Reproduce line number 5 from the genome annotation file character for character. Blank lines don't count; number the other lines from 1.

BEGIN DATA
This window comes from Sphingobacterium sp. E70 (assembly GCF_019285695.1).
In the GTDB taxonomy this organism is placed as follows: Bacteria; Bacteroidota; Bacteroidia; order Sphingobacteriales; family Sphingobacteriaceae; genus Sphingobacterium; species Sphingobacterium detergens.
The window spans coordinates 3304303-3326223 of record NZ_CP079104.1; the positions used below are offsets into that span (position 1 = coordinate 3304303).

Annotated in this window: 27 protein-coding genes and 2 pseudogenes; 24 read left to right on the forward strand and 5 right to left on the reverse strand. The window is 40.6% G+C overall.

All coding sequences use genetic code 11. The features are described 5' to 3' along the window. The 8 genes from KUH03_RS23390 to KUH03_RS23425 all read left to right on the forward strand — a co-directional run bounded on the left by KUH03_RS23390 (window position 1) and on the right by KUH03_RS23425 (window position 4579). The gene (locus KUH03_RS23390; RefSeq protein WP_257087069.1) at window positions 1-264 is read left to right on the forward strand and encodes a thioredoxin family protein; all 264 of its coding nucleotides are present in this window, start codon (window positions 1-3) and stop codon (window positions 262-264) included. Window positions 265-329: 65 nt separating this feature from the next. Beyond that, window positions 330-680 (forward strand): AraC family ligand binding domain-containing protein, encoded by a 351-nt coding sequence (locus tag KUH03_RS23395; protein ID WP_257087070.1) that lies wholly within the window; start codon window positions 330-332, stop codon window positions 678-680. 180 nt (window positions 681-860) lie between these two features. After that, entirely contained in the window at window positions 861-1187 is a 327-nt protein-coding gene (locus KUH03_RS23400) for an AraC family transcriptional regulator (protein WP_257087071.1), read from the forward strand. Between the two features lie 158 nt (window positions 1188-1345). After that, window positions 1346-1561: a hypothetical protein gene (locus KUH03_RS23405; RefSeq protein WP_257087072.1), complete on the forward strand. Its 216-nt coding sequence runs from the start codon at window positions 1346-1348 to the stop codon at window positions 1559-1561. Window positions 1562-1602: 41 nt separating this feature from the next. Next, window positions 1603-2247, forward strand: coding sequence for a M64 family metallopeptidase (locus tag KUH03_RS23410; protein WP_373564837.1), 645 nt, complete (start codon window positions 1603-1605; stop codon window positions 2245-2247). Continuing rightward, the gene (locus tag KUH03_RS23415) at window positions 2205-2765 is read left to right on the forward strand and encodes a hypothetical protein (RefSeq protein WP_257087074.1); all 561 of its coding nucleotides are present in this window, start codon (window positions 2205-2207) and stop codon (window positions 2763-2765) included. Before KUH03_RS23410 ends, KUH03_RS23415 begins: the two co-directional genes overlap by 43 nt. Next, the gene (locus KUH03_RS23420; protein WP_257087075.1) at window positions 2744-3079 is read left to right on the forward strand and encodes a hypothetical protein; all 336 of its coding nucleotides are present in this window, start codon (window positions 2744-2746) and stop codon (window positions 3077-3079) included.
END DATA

All coding sequences use genetic code 11. The features are described 5' to 3' along the window. The 8 genes from KUH03_RS23390 to KUH03_RS23425 all read left to right on the forward strand — a co-directional run bounded on the left by KUH03_RS23390 (window position 1) and on the right by KUH03_RS23425 (window position 4579). The gene (locus KUH03_RS23390; RefSeq protein WP_257087069.1) at window positions 1-264 is read left to right on the forward strand and encodes a thioredoxin family protein; all 264 of its coding nucleotides are present in this window, start codon (window positions 1-3) and stop codon (window positions 262-264) included. Window positions 265-329: 65 nt separating this feature from the next. Beyond that, window positions 330-680 (forward strand): AraC family ligand binding domain-containing protein, encoded by a 351-nt coding sequence (locus tag KUH03_RS23395; protein ID WP_257087070.1) that lies wholly within the window; start codon window positions 330-332, stop codon window positions 678-680. 180 nt (window positions 681-860) lie between these two features. After that, entirely contained in the window at window positions 861-1187 is a 327-nt protein-coding gene (locus KUH03_RS23400) for an AraC family transcriptional regulator (protein WP_257087071.1), read from the forward strand. Between the two features lie 158 nt (window positions 1188-1345). After that, window positions 1346-1561: a hypothetical protein gene (locus KUH03_RS23405; RefSeq protein WP_257087072.1), complete on the forward strand. Its 216-nt coding sequence runs from the start codon at window positions 1346-1348 to the stop codon at window positions 1559-1561. Window positions 1562-1602: 41 nt separating this feature from the next. Next, window positions 1603-2247, forward strand: coding sequence for a M64 family metallopeptidase (locus tag KUH03_RS23410; protein WP_373564837.1), 645 nt, complete (start codon window positions 1603-1605; stop codon window positions 2245-2247). Continuing rightward, the gene (locus tag KUH03_RS23415) at window positions 2205-2765 is read left to right on the forward strand and encodes a hypothetical protein (RefSeq protein WP_257087074.1); all 561 of its coding nucleotides are present in this window, start codon (window positions 2205-2207) and stop codon (window positions 2763-2765) included. Before KUH03_RS23410 ends, KUH03_RS23415 begins: the two co-directional genes overlap by 43 nt. Next, the gene (locus KUH03_RS23420; protein WP_257087075.1) at window positions 2744-3079 is read left to right on the forward strand and encodes a hypothetical protein; all 336 of its coding nucleotides are present in this window, start codon (window positions 2744-2746) and stop codon (window positions 3077-3079) included.